Eric Gyamfi transforms the gallery into a monochromatic cosmos, examining how photography can shift meanings and histories – ‘fixing shadows’ of legacy, absence, and revival. Thousands of cyanotype prints densely cover the gallery walls in the first UK solo exhibition of the artist’s work. In each one, Gyamfi blends his own image with a portrait of the transgressive, African American composer Julius Eastman (1940-1990).
Eastman was a musical prodigy, a radical classical composer and Grammy-nominated vocalist who combined minimalism with political provocation and elements of pop music. In 1976, Eastman proclaimed “what I am trying to achieve is to be what I am to the fullest: Black to the fullest, a musician to the fullest, a homosexual to the fullest”. His oeuvre reflected his lived experience, and he regarded his compositions as ‘organic music’. Eastman built his scores through experimental techniques of repetition and accumulation followed by gradual disintegration. His music was nearly lost after his death, and it is only in recent years that Eastman’s legacy - and importance in the canon of music - has been revived.
Fixing Shadows – Julius and I is Gyamfi’s personal homage to the composer. Each image is unique, thousands of subtle variations in which their faces merge and reappear in new forms. He first came across a portrait of Eastman in 2018, which marked the artist’s prolonged encounter with the radical musician. Curious how people 'read' images, Gyamfi collected responses to his and Eastman's portraits via WhatsApp voice notes, which later influenced the cyanotypes. Gyamfi cuts across time, using one of photography’s earliest processes to mirror Eastman’s methodologies, allowing for happenstance as each image is repeated and reimagined. Hovering between autobiography and fiction, Fixing Shadows – Julius and I presents a constellation in which the photographic image is presented as a powerful yet ambiguous means of storytelling.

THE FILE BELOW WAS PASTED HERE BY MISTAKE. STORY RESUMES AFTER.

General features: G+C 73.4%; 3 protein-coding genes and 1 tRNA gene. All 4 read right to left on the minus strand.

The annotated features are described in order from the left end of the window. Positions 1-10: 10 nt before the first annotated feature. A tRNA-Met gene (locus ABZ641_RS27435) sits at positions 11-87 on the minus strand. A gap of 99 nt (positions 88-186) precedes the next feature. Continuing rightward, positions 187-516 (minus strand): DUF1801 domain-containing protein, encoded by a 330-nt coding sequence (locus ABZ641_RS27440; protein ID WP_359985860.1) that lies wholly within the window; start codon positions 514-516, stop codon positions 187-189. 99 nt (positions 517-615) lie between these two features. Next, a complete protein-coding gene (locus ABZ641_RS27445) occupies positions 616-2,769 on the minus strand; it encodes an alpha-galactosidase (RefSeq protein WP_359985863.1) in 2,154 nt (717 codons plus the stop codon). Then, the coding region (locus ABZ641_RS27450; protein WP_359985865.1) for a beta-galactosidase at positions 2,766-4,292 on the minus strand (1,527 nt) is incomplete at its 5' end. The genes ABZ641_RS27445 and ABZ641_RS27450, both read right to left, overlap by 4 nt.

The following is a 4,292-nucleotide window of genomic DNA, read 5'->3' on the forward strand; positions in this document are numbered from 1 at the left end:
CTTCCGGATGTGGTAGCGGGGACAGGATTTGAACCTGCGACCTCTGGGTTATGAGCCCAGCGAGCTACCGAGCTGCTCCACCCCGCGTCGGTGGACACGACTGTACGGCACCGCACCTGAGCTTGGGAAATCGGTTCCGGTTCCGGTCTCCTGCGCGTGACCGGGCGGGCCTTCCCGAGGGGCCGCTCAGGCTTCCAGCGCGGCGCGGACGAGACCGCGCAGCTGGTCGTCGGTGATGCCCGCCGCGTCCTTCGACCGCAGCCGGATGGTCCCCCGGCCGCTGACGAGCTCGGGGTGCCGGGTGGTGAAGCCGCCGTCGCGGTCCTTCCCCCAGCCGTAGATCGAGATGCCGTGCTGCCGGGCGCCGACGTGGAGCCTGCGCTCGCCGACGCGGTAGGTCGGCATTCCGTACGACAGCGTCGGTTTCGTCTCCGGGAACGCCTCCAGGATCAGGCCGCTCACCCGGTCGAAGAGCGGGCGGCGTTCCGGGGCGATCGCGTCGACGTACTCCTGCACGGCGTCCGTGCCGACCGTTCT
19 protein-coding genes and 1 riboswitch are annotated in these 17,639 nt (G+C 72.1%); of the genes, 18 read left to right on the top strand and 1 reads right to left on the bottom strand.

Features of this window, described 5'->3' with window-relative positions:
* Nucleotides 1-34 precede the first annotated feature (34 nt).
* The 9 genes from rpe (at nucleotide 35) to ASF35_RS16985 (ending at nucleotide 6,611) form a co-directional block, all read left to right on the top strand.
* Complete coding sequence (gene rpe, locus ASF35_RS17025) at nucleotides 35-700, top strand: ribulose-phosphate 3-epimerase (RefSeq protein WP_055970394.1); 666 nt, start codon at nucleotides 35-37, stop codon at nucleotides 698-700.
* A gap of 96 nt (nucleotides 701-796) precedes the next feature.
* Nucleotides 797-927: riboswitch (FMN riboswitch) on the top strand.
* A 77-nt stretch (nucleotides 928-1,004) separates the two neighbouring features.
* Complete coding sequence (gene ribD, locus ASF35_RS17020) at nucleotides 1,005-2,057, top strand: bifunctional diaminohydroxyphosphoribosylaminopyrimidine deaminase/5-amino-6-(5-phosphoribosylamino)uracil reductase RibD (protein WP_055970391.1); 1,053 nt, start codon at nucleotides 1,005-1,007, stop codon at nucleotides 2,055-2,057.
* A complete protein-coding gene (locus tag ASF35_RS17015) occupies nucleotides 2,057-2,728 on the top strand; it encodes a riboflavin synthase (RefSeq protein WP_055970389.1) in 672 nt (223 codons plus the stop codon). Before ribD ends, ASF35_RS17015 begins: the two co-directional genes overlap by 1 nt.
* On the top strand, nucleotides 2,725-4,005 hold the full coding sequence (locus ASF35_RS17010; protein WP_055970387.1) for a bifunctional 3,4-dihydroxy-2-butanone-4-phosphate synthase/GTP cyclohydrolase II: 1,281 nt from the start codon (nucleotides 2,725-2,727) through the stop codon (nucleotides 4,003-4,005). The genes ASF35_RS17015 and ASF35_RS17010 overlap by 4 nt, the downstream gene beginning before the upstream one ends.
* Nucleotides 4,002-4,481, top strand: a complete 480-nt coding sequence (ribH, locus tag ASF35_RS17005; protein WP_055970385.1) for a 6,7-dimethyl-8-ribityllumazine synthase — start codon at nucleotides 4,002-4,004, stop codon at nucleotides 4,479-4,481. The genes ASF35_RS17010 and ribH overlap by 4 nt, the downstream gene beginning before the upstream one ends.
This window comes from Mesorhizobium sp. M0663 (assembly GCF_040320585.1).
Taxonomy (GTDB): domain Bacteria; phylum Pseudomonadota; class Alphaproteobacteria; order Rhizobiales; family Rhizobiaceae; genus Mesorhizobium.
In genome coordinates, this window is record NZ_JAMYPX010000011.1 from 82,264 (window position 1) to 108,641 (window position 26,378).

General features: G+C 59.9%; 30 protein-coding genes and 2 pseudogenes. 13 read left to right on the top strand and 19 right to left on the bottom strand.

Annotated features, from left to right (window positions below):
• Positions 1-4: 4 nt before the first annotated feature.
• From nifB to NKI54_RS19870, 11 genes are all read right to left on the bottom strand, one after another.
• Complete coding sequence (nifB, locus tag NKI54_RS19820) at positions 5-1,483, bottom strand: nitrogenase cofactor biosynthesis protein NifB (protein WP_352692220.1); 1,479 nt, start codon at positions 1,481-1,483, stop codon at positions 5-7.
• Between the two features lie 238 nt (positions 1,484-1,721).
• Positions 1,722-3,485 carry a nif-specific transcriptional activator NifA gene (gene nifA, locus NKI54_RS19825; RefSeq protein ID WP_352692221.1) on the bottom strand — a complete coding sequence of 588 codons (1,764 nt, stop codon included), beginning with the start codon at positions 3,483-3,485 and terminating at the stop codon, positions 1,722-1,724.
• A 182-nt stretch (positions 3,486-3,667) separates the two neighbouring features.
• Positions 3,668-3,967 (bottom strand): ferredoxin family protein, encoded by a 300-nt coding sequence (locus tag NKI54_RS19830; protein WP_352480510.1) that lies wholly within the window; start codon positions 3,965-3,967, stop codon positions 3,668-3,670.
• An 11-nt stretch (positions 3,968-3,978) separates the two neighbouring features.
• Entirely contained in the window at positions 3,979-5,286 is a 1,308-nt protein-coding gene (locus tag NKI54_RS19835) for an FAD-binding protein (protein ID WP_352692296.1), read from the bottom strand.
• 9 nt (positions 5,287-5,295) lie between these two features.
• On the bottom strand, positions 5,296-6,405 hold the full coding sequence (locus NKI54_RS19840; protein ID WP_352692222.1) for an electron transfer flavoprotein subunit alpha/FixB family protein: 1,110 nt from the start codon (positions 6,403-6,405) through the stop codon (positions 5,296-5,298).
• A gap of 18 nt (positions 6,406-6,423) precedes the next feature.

Eric Gyamfi (b. 1990, Ghana) is a photographer living and working in Ghana. He is interested in the medium and forms of the photographic, often experimenting with the hybrid nature of analogue, digital and chemical processes.
Gyamfi has a B.A in Information studies and with Economics from the University of Ghana (2010 to 2014), and is currently pursuing an MFA at the Department of painting and sculpture, Kwame Nkrumah University of Science and Technology (2018 - ). He is also a fellow at the Photographers’ Master Class (Khartoum, Sudan 2016 and Nairobi, Kenya 2017, Johannesburg, South Africa 2018). Gyamfi was a participant of the Nuku Studio Photography Workshops (2016) and World Press Photo West African Master Class (2017), both in Accra. His works have featured in A Diagnosis of time; Unlearn What You Have Learned (2021), Ecologies and Politics of the Living (Vienna Biennale 2021), The 11th and 12th Bamako encounters (2017/2019) and others.
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